The first thing is the steering column. I was going to modify the SE one in case I made a mistake, but as you can see they are not totally the same. The RS one has a longer final section, possibly because of the lowered subframe and rack. Fortunately I found little modification was necessary. I just ovaled the front holes a little, and bent up the rear mounts on the dash beam, this gave me a suitable drop in height. Idk who could ever use this wheel at the normal full upwards adjustment, it's like a bus.

I imagine I'm somewhat alone in my assessment of the steering setup, but one thing I know I've heard complaints of (and there is a product to address it) is the pedals. The clutch and brake are soooooo high. The found solution of moving the accelerator up as well is not ideal for me, I'd rather move the others down.

There is no adjustment in either pedal, as is normally found on most Japanese cars. On a Subaru or Evo this is as simple as turning a lock nut. Here we have to get crazy. As the brake switch and master cylinder link is also non adjustable, I decided the best way to move the pedal is to do it below that whole situation. Then I cut a wedge out of the brake pedal.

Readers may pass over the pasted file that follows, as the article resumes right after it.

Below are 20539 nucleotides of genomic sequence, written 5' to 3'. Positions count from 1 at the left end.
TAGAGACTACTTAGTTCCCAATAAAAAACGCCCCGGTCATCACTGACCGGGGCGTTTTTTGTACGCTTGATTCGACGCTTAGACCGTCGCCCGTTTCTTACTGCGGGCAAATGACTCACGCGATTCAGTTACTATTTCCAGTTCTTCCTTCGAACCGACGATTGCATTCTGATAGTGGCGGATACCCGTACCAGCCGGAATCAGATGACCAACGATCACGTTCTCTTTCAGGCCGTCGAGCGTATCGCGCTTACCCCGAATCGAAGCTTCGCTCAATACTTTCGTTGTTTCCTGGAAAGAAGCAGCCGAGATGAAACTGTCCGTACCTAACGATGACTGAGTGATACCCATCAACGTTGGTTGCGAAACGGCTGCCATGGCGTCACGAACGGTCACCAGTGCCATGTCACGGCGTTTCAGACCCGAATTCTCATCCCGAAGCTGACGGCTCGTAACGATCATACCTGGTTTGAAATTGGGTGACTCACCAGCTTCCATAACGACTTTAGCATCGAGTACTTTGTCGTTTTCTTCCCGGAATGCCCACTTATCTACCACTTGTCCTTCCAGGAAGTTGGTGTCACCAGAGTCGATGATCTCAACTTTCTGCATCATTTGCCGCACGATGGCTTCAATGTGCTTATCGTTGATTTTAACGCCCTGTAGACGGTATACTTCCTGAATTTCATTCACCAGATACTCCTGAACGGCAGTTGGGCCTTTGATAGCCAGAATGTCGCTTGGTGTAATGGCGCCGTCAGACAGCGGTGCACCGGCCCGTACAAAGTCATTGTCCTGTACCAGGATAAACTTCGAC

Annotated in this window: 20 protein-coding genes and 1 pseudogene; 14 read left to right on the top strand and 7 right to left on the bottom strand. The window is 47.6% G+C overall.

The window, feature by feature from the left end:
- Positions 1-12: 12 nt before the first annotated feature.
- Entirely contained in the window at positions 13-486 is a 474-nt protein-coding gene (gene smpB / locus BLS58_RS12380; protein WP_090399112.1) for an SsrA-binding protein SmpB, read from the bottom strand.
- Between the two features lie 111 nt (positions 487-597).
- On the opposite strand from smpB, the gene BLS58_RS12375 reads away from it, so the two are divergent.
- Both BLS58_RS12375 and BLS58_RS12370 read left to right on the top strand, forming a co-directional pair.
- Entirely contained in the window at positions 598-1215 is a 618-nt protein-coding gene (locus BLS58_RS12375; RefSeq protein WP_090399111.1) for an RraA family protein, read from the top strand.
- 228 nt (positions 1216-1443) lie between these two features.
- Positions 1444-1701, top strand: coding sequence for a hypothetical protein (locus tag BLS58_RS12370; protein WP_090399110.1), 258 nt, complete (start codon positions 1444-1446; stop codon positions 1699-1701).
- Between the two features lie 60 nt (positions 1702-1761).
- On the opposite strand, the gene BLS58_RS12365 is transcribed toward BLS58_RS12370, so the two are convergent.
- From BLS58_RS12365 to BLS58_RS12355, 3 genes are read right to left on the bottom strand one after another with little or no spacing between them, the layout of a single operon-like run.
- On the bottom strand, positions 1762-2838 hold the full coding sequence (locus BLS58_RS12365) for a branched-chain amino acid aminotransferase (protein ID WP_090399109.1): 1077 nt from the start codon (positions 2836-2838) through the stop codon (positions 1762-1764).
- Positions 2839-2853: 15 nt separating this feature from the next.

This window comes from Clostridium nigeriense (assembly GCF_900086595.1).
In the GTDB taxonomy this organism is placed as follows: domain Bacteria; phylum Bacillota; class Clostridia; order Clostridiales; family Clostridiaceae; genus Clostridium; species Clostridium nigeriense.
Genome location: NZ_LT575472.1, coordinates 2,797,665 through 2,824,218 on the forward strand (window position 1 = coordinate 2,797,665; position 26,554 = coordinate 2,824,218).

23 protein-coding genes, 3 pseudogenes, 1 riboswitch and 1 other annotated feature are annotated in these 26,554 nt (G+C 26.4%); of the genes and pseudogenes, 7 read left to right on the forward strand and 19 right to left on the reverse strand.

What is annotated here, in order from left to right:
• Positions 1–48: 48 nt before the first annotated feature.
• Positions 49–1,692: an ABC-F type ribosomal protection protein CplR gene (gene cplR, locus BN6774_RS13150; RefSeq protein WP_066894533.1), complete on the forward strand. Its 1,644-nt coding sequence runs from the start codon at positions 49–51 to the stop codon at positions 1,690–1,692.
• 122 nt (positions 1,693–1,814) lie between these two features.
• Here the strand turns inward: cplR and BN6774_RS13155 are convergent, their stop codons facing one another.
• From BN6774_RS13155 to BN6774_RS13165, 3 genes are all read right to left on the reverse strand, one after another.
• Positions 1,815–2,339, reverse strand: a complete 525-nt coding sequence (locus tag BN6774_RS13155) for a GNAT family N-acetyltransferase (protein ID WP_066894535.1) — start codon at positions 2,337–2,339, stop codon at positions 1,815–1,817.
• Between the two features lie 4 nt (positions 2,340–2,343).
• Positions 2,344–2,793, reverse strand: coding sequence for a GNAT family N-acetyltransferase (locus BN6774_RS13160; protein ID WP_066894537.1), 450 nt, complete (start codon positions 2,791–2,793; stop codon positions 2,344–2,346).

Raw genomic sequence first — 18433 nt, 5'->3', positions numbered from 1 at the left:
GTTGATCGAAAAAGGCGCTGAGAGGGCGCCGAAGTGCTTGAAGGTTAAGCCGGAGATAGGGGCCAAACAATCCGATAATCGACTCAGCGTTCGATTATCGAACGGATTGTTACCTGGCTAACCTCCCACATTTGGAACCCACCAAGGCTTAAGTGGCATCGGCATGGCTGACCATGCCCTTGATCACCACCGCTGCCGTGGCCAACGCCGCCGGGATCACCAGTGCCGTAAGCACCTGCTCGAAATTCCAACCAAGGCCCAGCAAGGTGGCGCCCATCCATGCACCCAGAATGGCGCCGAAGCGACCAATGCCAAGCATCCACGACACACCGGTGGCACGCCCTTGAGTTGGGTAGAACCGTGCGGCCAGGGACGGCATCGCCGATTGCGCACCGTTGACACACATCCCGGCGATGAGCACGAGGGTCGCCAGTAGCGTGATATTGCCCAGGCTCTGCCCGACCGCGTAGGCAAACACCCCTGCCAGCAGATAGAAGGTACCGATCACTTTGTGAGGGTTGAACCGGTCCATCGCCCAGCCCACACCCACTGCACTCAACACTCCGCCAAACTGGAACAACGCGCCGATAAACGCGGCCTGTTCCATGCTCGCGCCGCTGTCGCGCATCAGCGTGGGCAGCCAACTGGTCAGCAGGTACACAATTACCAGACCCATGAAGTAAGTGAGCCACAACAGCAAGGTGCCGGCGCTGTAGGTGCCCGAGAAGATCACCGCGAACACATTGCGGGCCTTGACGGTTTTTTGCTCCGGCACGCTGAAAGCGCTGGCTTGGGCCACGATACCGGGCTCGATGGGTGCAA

I know this looks a bit scary to some, but it is very solid steel, easy to weld back and add some reinforcement. Using a template, I moved it down about 3cm. This puts it about 1cm above the gas pedal at rest. Closed up the gap, welded it back together, and all is good. I had considered using a hinge and bolt combo to make it freely adjustable in the future, but no point really. Once it's set up for me it's unlikely to need changing.

Now that was fairly easy, cut, weld, done. The clutch however is a different story. It's made of plastic and has 3 different sensors. If I changed the distance from the pedal to the master cylinder it would create a multitude of side effects. So, same solution I suppose. Cut a wedge.